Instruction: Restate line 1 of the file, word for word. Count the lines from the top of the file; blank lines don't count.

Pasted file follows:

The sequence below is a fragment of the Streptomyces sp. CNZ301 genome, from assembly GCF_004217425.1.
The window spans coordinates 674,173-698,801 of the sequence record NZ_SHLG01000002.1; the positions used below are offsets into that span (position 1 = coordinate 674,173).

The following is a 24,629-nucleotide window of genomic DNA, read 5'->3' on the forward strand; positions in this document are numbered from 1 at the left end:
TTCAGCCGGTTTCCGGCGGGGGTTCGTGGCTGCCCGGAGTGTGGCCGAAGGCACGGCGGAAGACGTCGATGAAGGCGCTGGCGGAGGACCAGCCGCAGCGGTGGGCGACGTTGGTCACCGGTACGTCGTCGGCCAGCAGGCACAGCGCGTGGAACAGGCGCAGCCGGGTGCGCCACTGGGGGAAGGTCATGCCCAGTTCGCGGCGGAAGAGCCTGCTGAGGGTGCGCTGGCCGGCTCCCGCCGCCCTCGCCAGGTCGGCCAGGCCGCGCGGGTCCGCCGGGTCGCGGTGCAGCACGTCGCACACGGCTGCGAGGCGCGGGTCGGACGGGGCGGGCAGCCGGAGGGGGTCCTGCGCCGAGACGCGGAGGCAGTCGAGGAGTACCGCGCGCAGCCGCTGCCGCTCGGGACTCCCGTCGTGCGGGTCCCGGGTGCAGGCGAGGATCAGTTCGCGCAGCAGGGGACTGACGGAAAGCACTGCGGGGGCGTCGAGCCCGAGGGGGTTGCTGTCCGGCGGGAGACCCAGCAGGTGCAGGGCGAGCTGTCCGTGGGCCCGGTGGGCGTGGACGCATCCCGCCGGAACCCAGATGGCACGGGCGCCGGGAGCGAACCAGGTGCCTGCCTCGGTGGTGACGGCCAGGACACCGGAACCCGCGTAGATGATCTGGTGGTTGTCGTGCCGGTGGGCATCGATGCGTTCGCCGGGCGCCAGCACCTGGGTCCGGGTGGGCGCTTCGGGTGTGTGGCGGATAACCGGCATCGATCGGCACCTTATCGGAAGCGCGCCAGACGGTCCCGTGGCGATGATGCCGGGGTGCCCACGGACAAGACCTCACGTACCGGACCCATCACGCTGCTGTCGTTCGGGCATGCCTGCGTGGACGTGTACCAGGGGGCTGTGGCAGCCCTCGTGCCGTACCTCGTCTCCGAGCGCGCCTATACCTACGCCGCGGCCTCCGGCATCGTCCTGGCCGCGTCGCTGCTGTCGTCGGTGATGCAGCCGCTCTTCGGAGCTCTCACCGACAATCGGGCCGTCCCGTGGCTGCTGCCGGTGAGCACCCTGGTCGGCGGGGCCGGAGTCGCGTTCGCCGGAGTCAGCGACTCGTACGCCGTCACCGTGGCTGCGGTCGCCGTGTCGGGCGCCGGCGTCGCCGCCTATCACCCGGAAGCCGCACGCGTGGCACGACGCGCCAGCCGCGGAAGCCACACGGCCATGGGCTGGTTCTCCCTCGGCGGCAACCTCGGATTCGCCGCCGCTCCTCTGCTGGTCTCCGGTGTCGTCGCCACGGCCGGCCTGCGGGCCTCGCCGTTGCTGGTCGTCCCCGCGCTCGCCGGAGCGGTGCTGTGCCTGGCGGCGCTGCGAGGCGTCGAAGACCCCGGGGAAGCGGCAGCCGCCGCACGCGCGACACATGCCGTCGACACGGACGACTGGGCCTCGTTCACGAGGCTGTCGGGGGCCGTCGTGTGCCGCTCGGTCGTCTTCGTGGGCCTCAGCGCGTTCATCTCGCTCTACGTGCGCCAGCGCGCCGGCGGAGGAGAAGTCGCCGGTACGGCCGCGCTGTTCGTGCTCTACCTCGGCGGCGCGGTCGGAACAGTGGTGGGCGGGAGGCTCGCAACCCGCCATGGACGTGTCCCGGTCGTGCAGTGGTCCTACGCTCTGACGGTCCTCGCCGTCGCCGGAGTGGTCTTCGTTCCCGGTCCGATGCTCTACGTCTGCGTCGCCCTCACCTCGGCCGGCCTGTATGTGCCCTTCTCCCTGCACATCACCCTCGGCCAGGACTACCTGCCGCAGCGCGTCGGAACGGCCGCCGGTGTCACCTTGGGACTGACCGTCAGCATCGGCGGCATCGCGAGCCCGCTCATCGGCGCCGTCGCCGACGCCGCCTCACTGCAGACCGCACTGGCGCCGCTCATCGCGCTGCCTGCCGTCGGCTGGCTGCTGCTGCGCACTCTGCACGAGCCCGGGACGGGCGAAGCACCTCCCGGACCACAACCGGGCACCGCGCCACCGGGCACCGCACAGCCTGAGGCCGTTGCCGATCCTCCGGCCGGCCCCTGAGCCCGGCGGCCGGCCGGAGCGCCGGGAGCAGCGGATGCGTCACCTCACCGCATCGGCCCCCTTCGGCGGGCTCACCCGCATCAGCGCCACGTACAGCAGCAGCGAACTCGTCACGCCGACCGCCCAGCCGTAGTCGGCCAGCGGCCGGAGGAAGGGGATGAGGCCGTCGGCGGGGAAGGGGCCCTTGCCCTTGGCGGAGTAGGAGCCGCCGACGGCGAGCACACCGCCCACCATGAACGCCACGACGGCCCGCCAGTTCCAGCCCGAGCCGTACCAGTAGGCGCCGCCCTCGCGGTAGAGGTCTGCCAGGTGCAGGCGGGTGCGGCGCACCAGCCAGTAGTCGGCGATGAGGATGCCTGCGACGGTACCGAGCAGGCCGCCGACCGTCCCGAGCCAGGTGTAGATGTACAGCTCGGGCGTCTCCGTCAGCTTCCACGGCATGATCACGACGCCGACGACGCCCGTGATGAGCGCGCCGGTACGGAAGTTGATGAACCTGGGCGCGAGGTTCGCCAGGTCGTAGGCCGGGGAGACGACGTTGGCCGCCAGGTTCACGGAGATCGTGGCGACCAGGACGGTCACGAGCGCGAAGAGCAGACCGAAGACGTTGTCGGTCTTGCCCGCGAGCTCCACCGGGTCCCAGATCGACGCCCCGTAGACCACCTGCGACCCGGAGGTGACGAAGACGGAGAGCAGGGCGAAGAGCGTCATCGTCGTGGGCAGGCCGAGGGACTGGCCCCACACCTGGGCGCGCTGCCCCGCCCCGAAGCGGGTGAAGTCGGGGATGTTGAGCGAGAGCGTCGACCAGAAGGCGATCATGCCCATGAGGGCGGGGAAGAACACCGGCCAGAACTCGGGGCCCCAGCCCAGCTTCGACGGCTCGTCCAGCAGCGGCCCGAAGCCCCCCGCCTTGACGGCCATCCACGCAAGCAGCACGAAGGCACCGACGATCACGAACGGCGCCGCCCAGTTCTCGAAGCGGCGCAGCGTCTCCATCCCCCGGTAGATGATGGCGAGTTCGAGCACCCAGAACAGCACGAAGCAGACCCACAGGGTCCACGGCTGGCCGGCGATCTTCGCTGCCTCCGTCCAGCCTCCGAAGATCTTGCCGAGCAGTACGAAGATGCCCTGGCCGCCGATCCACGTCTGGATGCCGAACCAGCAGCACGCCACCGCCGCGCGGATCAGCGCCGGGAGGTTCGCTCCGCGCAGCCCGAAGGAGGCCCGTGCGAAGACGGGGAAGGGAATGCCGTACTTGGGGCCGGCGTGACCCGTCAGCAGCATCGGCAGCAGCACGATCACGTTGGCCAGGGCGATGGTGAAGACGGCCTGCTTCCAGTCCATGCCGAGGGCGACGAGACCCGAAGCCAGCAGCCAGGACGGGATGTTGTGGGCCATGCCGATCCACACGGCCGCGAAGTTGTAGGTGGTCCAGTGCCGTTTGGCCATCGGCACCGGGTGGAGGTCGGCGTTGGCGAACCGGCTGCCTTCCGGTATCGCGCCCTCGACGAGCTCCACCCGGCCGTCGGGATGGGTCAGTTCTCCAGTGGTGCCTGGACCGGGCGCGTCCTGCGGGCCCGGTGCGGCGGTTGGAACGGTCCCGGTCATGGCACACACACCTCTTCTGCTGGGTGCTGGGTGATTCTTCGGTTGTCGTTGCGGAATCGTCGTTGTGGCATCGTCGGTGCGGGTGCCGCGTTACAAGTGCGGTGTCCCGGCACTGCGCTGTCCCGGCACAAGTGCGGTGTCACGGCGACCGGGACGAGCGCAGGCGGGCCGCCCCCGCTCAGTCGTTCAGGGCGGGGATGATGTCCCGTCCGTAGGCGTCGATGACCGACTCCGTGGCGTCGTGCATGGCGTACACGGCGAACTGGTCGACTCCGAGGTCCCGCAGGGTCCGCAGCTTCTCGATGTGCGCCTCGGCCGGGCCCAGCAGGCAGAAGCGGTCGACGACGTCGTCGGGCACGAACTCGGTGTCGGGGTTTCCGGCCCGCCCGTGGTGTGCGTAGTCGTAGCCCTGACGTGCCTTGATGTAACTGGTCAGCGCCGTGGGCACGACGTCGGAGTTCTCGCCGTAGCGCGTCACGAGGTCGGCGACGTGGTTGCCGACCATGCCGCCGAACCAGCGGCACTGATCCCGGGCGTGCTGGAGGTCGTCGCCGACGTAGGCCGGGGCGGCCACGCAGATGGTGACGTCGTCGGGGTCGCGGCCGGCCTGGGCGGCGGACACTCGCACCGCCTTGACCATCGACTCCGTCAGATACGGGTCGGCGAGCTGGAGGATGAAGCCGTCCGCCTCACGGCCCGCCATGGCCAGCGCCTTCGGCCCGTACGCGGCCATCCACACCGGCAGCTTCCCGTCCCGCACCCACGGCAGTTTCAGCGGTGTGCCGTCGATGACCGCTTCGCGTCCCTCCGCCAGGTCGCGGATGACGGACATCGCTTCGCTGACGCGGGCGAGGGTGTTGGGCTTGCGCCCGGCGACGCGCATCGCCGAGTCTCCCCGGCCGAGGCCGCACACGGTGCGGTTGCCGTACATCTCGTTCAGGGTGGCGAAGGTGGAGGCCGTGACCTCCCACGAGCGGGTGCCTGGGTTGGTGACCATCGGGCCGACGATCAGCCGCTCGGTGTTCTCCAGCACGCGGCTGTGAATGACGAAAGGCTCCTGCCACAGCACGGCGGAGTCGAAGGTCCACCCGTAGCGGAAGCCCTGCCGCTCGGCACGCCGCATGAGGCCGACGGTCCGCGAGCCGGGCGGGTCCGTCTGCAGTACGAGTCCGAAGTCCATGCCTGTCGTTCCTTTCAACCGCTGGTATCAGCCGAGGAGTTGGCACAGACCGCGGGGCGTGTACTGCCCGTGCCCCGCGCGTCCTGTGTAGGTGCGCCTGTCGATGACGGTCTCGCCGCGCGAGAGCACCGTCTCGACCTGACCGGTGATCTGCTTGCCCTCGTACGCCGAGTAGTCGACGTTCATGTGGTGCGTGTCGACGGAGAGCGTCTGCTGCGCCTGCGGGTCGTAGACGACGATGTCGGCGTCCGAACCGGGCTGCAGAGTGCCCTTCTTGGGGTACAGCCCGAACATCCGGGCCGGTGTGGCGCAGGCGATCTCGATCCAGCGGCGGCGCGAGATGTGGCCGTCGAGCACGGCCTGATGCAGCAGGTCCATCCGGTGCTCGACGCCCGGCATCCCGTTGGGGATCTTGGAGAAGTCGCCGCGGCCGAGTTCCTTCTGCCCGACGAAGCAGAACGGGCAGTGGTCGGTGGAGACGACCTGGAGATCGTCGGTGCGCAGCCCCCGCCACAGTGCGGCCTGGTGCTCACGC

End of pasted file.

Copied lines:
The sequence below is a fragment of the Streptomyces sp. CNZ301 genome, from assembly GCF_004217425.1.